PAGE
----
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Summer BBQ...hold the carcinogens!

Updated: Sep 30, 2020

I don’t know about you, but for me, there’s nothing better than the smell of barbecue on a summer evening. Grilling outside is almost synonymous with warmer weather and is certainly a great way to bring people together.

Sadly, many of us probably have a ‘Karen’ in our lives that likes to tell everyone that grilling causes cancer. Well, I’m here to tell you that that’s a little dramatic.

However, there may be the tiniest grain of truth behind that blown-out-of-proportion claim. So let’s talk about it.

Two carcinogens may be produced when barbecuing red meat, poultry, lamb, pork, or fish. Heterocyclic amines (HCAs) are formed when cooking at very high temperatures or when meat becomes overcooked. Polycyclic aromatic hydrocarbons (PAHs), on the other hand, are formed when meat becomes charred or when fat drips onto the coal and PAHs are carried up to the food by the rising smoke.

But fear not! There are some very simple things you can do to mitigate these risks and still enjoy your next backyard barbecue:

(1) Avoid overheating or overcooking Not everyone wants their meat to be rare and that’s totally fair! One option is to pre-cook the meat in a pressure cooker first so that it needs less time on the barbecue. Alternatively, you could use a thermometer and take the meat off the grill as soon as it reaches the recommended internal temperature.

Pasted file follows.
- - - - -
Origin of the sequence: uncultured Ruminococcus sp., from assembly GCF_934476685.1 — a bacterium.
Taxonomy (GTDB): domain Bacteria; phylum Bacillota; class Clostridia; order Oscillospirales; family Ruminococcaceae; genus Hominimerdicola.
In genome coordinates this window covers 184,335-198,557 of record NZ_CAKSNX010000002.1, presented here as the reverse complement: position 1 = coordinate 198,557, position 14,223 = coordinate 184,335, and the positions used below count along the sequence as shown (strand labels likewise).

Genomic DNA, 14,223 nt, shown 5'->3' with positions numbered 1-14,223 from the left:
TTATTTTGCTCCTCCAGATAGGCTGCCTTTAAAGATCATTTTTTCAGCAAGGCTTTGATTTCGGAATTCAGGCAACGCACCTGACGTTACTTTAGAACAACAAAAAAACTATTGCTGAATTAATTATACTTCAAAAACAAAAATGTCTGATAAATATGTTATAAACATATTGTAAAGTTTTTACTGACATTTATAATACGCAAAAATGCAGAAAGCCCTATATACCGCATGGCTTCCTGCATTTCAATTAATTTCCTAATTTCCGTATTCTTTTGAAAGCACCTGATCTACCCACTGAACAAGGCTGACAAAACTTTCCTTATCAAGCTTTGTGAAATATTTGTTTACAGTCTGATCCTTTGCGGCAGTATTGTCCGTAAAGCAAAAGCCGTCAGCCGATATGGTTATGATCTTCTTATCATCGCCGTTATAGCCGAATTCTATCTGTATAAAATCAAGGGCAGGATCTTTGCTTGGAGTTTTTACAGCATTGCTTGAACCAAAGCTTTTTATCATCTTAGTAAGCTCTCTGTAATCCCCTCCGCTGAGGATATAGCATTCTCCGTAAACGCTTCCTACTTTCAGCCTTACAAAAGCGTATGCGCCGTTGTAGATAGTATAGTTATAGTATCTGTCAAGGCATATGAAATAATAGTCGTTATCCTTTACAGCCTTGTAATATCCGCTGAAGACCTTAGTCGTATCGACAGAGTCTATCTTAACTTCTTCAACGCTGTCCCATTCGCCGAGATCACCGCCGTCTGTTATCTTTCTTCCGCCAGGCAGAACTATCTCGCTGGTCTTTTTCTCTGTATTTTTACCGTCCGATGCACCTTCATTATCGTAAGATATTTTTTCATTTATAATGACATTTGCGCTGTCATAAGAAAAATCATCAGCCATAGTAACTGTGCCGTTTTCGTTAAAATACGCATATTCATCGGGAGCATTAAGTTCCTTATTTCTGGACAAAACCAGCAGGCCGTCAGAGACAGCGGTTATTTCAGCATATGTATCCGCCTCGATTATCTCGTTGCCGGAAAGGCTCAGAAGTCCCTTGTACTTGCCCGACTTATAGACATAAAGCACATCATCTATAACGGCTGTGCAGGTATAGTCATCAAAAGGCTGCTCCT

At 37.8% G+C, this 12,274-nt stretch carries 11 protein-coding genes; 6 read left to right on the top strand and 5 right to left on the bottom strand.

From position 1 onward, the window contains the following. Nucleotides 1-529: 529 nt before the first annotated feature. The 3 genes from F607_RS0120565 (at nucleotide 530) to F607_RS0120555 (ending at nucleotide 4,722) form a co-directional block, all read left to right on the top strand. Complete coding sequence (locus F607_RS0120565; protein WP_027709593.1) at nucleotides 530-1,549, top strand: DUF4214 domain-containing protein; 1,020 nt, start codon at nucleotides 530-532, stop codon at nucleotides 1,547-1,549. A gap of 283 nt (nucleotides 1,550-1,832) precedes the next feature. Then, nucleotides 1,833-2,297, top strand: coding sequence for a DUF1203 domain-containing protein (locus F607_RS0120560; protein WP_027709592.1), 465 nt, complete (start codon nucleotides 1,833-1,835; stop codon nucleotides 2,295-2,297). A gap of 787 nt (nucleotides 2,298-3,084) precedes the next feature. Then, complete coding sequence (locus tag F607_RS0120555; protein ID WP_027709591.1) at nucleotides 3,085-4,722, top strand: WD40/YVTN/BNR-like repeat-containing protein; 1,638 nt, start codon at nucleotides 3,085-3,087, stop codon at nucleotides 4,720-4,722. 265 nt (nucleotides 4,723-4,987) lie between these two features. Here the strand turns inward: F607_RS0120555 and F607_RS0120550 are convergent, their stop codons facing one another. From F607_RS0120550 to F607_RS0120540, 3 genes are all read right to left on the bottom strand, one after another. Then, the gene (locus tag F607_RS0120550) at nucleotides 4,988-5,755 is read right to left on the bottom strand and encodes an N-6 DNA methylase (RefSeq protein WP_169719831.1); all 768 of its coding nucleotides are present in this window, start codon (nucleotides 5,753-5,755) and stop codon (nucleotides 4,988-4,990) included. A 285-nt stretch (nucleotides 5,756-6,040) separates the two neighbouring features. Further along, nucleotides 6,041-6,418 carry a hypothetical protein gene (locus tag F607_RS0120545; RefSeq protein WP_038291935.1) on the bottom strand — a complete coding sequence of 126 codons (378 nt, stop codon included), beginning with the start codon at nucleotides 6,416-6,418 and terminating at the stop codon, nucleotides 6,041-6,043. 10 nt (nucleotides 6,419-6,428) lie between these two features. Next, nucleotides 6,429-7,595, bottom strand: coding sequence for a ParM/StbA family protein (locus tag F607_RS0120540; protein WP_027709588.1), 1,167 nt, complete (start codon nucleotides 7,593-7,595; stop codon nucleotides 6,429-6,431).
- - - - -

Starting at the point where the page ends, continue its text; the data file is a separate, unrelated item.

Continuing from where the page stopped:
Here’s a handy little cheat sheet for the recommended internal temperatures:

Fish: 62°C

Pork: 71°C

Chicken: 74°C

(2) Remove the fat Get low-fat cuts or trim the fat on meat to minimize the amount of fat dripping onto the charcoal and reduce PAH production.

(3) Foil the meat Alternatively, using aluminum foil with holes poked in is an easy little hack to shield the food from direct contact with the PAHs.

(4) Marinate the meat Marinades, like teriyaki and vinegar-based ones, seem to produce less carcinogens than meats without it. And of course, they add some wonderful flavour as well!

(5) Use aromatic herbs Compounds in herbs like rosemary, oregano, basil, and thyme can reduce HCA formation. Plus, who can resist their wonderful aroma?

Remember: Like most things in nutrition and health, the overall eating pattern matters a lot more than the occasional meal. You can certainly enjoy your BBQ without fear!

Stay nourished my friends,


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